Ben Stein Apologizes Profusely for Being Truthful About Taxes on Fox News

The actor and right-leaning pundit says taxes must be raised to balance the budget, and jokes about worrying for his safety while leaving the studio.

ben stein full.jpg
"Psst. You've inspired me to bide my time and buck the conservative movement on taxes in service of balancing the budget. I'm shielding my lips so no one reads them." (Reuters)

A couple years ago, Ben Stein was dead set against any tax increases, which wasn't a surprise. The right-leaning pundit and actor, best known for his role as the teacher in Ferris Bueller's Day Off, has long been out there expressing the sorts of opinions that get you booked on the Fox News Channel. 


"There is no known economic theory under which raising my taxes in the midst of a severe recession will help the economy recover. It isn't part of any well known monetarist or Keynesian theory. So if it does no good to raise our taxes, I assume we are being punished," he wrote in 2010. "But for what? I don't own slaves. I employ a lot of people full- and part-time and they are all happy with their pay. When charity calls, I almost  always write out a check. I don't have a yacht or ponies or a plane. My wife doesn't wear a tiara. I don't gamble. What did I do wrong? I know I have often lost my temper with my wife and the cats, but that's not a crime, yet. I tried to be successful, which is what I thought I was supposed to do. When did it turn out that was a crime to be punished? Maybe when the economy recovers, raising my taxes makes sense,but for now, it's just punishment, and I can't figure out what for."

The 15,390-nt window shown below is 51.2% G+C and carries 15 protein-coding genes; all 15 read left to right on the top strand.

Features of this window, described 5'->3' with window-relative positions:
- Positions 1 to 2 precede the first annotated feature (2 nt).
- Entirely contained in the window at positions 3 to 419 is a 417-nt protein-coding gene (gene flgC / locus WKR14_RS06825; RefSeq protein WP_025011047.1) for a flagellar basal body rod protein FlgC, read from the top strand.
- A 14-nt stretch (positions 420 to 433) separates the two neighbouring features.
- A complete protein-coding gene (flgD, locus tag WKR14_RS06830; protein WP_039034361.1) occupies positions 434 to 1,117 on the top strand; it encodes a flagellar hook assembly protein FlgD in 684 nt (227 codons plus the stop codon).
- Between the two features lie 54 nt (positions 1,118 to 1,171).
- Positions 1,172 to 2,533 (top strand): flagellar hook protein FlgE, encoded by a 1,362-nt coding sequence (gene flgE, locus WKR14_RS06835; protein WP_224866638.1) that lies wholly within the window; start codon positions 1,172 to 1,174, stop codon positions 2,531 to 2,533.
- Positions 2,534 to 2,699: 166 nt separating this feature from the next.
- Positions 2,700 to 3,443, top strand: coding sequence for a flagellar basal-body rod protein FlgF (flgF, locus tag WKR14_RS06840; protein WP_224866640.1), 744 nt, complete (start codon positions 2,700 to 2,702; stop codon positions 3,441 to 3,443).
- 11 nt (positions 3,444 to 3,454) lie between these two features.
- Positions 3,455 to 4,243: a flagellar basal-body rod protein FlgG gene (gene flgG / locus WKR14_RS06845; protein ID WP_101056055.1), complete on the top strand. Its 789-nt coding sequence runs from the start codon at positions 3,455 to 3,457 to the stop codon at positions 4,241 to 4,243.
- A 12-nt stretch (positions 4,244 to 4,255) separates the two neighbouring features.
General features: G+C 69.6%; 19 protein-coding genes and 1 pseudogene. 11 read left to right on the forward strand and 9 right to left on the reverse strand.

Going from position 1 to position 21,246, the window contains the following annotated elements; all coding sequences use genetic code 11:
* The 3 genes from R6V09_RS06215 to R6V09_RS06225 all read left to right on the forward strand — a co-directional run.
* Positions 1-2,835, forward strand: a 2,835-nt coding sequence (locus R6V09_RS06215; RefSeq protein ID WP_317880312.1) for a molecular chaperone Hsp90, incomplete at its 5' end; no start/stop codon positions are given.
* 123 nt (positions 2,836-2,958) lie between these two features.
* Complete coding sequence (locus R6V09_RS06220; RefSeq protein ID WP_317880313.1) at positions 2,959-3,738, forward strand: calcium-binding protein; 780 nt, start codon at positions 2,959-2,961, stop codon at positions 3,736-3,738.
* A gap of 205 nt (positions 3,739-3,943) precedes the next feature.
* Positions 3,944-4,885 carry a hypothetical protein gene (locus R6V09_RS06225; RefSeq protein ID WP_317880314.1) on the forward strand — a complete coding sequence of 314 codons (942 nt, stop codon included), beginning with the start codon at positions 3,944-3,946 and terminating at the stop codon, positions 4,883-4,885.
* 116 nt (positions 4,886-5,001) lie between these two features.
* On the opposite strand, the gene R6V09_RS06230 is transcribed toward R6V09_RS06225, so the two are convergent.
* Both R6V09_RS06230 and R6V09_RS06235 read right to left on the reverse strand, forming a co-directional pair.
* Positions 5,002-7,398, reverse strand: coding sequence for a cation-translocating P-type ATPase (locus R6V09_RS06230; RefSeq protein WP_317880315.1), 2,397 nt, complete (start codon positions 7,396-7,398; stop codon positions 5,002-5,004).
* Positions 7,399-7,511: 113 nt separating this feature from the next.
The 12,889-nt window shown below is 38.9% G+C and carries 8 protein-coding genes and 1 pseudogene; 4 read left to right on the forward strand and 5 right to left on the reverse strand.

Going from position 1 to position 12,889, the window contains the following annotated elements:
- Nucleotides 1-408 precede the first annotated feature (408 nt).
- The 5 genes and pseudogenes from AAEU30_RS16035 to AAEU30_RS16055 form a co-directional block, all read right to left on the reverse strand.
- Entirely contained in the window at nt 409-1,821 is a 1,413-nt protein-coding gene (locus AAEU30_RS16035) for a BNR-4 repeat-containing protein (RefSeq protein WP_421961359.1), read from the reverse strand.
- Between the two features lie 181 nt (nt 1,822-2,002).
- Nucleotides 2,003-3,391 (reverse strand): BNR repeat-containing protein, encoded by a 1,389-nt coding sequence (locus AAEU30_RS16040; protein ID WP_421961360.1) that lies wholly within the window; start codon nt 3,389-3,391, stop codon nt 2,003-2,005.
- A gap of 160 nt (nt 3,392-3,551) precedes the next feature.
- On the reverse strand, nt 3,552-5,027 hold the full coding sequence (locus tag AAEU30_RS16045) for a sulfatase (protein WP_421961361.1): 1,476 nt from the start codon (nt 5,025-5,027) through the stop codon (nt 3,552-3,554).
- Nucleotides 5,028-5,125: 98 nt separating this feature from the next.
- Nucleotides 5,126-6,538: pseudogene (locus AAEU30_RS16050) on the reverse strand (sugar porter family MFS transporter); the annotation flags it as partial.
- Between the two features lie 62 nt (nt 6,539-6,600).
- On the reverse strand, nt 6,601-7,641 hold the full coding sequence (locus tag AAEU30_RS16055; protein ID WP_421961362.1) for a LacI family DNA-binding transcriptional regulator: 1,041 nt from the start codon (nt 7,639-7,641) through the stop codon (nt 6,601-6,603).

The tone is that of a man who isn't ever going to decide he favors tax increases. But guess what? It turns out that Stein was being truthful when he said it may one day make sense to raise taxes.

He favors it now, along with spending cuts, to balance the budget, which is his priority because he thinks prudence demands it.

This used to be known as fiscal conservatism. Stein articulates his reasoning at greater length in this CBS video commentary. Save for exaggerating the degree to which raising taxes on multimillionaires alone can solve our budget problems, his analysis is sound. Basically, he says that our present fiscal course is unsustainable, and that it'll take tax hikes and spending cuts to remedy it. Again, fiscal conservatism ... which isn't so welcome on the Fox News Channel these days: 



What I find hilarious about that clip is how attuned Stein is to the gravity of the taboo that he is violating. For endorsing the Simpson-Bowles deficit-reduction plan, urging some tax hikes, and noting the dearth of evidence that they would retard economic growth, he jokes they might not let him out of the studio alive! It's the sort of joke that no one would think to make on a news network that valued intellectual honesty more than the vacuous repetition of ideological dogma.
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Conor Friedersdorf is a staff writer at The Atlantic, where he focuses on politics and national affairs. He lives in Venice, California, and is the founding editor of The Best of Journalism, a newsletter devoted to exceptional nonfiction.

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